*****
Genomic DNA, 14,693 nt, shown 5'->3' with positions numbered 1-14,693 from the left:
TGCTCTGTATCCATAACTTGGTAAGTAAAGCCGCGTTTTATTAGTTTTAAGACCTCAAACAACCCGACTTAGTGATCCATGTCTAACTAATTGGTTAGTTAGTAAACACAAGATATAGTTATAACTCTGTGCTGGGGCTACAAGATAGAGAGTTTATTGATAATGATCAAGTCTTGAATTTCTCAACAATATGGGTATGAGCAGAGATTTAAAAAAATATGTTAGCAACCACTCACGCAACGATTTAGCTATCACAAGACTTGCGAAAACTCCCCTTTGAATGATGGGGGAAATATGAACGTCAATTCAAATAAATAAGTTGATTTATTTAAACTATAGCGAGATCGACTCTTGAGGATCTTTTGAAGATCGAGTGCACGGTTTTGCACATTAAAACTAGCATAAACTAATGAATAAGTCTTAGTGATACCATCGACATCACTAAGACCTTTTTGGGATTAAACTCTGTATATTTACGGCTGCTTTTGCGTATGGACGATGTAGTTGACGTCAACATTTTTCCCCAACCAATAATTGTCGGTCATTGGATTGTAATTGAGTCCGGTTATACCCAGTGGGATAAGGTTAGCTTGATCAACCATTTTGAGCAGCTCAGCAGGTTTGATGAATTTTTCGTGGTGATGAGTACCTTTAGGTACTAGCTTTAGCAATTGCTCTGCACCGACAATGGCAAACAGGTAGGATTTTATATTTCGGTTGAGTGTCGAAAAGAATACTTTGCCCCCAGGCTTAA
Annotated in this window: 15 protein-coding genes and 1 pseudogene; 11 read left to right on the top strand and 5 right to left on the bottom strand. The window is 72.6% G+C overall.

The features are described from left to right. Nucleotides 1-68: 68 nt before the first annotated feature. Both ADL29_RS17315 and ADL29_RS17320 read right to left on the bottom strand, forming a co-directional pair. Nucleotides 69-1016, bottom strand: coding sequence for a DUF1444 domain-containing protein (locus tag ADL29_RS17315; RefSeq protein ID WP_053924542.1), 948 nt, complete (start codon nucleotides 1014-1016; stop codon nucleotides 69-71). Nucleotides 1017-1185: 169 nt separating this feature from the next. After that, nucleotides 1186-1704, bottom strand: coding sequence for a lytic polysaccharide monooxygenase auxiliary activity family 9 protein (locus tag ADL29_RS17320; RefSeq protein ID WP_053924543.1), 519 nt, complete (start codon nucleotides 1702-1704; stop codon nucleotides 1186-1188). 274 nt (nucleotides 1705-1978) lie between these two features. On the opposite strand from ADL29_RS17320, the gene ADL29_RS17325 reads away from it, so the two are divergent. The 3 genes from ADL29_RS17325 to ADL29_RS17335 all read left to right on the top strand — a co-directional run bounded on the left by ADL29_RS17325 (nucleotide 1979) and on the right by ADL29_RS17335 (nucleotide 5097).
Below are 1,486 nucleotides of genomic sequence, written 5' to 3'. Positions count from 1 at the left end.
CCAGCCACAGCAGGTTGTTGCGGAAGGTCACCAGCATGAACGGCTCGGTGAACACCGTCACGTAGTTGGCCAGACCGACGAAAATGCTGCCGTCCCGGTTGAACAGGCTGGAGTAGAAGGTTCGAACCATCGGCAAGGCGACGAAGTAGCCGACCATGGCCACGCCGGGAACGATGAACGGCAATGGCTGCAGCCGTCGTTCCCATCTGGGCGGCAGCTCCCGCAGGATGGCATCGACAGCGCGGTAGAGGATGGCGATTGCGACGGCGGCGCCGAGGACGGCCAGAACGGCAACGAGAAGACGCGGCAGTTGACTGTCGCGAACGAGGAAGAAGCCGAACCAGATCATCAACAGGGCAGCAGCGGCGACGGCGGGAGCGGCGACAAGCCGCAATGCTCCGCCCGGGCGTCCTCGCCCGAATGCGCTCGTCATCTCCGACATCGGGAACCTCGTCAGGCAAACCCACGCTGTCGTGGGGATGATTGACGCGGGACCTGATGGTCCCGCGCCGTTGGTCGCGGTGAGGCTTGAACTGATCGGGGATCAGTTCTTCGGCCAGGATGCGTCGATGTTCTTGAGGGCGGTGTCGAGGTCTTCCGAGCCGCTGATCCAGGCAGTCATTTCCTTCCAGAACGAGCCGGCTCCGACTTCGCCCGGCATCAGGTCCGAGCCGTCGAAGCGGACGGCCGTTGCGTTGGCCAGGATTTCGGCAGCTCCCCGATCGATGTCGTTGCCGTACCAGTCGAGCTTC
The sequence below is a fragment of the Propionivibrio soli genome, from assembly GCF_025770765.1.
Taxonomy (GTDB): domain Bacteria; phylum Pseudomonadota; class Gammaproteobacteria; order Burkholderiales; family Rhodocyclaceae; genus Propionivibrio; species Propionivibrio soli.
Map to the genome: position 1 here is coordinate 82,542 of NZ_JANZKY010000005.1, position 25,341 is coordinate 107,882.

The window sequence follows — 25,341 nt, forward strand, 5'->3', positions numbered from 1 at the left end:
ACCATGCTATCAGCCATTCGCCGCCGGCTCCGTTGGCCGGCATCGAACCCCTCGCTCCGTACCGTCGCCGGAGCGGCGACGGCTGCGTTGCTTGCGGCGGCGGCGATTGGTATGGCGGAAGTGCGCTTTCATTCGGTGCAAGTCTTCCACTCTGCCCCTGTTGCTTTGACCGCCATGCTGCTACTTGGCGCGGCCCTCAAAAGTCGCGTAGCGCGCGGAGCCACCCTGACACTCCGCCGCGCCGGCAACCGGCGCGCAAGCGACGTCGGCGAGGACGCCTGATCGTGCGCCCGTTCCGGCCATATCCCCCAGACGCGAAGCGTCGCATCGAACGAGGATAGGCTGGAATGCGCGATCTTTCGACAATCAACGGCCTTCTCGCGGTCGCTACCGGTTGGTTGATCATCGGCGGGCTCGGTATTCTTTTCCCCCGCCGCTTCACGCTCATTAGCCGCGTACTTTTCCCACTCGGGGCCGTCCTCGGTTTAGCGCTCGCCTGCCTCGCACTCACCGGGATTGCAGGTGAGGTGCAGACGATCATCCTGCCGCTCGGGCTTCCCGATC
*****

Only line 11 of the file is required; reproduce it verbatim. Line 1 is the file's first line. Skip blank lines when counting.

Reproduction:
ACCATGCTATCAGCCATTCGCCGCCGGCTCCGTTGGCCGGCATCGAACCCCTCGCTCCGTACCGTCGCCGGAGCGGCGACGGCTGCGTTGCTTGCGGCGGCGGCGATTGGTATGGCGGAAGTGCGCTTTCATTCGGTGCAAGTCTTCCACTCTGCCCCTGTTGCTTTGACCGCCATGCTGCTACTTGGCGCGGCCCTCAAAAGTCGCGTAGCGCGCGGAGCCACCCTGACACTCCGCCGCGCCGGCAACCGGCGCGCAAGCGACGTCGGCGAGGACGCCTGATCGTGCGCCCGTTCCGGCCATATCCCCCAGACGCGAAGCGTCGCATCGAACGAGGATAGGCTGGAATGCGCGATCTTTCGACAATCAACGGCCTTCTCGCGGTCGCTACCGGTTGGTTGATCATCGGCGGGCTCGGTATTCTTTTCCCCCGCCGCTTCACGCTCATTAGCCGCGTACTTTTCCCACTCGGGGCCGTCCTCGGTTTAGCGCTCGCCTGCCTCGCACTCACCGGGATTGCAGGTGAGGTGCAGACGATCATCCTGCCGCTCGGGCTTCCCGATC